Nora Ali: We're going to take another quick break. And when we come back, we'll talk about the people who help creators get these brand deals in the first place: managers.

Scott Rogowsky: Rebecca, when a creator goes viral, how do conversations around representation and management start?

Rebecca Jennings: When you go viral, you're just completely slammed with all these requests from people wanting to make a buck off of you, and it's really overwhelming. I mean, I think when you speak to pretty experienced influencer managers, they say like, "Do not go with the first brands that come to you being like, "Hey, will you promote this galaxy light?" Because it's basically acknowledging the fact that you know you're not going to get this much attention ever again. And so, you might as well make a couple hundred bucks where you can. There's a lot of predatory managers, brands that are willing to capitalize on that and then toss them aside.

Scott Rogowsky: Is it smart to take on management representation once you go viral? Is that a better way to handle it?

Rebecca Jennings: I mean, I would say definitely not. I think jumping into the manager thing is a real tough move for a lot of creators. And I think we saw a lot of that when TikTok first launched, in the first two years. But what they do is they end up in these contracts that are not great for them. They have exclusivity in them, and they also take 20 or more percent of whatever you're making. And they might not even get you that many jobs to begin with. A lot of them are essentially just reading your emails and corresponding with brand managers and have no real impact on how much money you're actually making. I think that's a big mistake that a lot of young people make.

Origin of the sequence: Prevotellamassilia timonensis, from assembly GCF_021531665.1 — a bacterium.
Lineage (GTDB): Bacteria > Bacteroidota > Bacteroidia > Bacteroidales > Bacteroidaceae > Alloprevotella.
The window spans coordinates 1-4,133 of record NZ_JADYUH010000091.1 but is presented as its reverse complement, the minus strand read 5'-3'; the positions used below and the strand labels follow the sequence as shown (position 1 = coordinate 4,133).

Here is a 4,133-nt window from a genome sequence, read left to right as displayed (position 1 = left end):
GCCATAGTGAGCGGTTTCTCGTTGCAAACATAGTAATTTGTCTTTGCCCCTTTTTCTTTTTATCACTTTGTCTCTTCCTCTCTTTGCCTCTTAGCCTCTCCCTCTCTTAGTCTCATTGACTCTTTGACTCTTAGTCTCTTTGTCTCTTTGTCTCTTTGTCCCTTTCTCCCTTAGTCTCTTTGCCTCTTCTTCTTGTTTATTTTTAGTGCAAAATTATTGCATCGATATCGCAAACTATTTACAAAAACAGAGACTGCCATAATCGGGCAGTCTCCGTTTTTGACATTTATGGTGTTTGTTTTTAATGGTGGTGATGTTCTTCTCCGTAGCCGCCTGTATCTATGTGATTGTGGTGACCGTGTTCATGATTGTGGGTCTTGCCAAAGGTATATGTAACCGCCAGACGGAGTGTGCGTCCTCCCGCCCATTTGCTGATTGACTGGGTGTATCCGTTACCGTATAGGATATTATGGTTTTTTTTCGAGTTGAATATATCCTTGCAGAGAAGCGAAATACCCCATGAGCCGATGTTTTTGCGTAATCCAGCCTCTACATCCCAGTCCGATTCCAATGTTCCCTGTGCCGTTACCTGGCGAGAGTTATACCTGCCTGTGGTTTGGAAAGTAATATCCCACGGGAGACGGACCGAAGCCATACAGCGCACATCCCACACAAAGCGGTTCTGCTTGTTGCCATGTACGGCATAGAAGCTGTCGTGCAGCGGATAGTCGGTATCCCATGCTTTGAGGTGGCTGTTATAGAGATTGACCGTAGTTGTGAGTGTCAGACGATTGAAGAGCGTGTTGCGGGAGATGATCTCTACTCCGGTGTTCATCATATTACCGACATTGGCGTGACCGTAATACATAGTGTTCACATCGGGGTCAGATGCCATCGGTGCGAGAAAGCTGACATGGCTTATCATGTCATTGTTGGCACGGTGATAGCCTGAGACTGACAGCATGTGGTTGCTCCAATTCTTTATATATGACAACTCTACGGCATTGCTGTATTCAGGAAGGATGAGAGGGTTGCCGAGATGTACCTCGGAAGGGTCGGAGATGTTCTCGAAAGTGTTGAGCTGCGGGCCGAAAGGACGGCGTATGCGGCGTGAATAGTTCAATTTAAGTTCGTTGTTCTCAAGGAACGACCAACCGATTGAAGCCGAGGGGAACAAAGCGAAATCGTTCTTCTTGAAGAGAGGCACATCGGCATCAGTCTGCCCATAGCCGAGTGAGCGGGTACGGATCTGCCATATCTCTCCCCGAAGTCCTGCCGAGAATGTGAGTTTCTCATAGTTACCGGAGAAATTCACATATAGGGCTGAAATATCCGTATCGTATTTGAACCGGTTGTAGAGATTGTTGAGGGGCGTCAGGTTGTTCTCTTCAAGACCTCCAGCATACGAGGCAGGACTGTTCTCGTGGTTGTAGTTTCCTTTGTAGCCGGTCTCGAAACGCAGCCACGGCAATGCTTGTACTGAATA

Talia Lichtstein: I did get screwed over. Is that a thing I can say? Can I say screwed? I got screwed hard. So, at the very beginning of this, I started to decide, "Okay, I'm going to start asking for help. I'm scared. I'm scared my account's going to get taken away. I need somebody in my corner." And these people came to me. They were the number one digital influencer marketing agency. I guess all of them call themselves that. But I did a little bit of research. My mom did a lot of research, she's kind of my momager up until this point. We had agreed these people are legit. There are a lot of people that I've spoken to who work with them and it seems fine. I'm going to sign this contract, which I had a lawyer look over, but it was whatever. I'm just going to let them help me get money. And they were taking 20% of whatever I signed. I was just happy to be making money, I didn't care. I was just out of college. I'm like, "I'm not working a nine to five. That's a success in itself. I'm just going to take what I can get." But there were some loopholes in this contract. And also, I learned later 20% is not industry standard for influencers at all. So I fell into that trap, got stuck in a contract, was able to get out of it, but I'm still paying one of these companies 20% of one of my projects for as long as it goes on. So you learn the hard way, and now I have somebody who I trust so much with my life. So, you need to find those people. There are a lot of these influencer agencies popping up. They're seeing that there's this whole new community of young people who don't know how to read a contract, don't know how to ask for help or don't know anybody who can give them help. And they are getting this influx of money-making potential.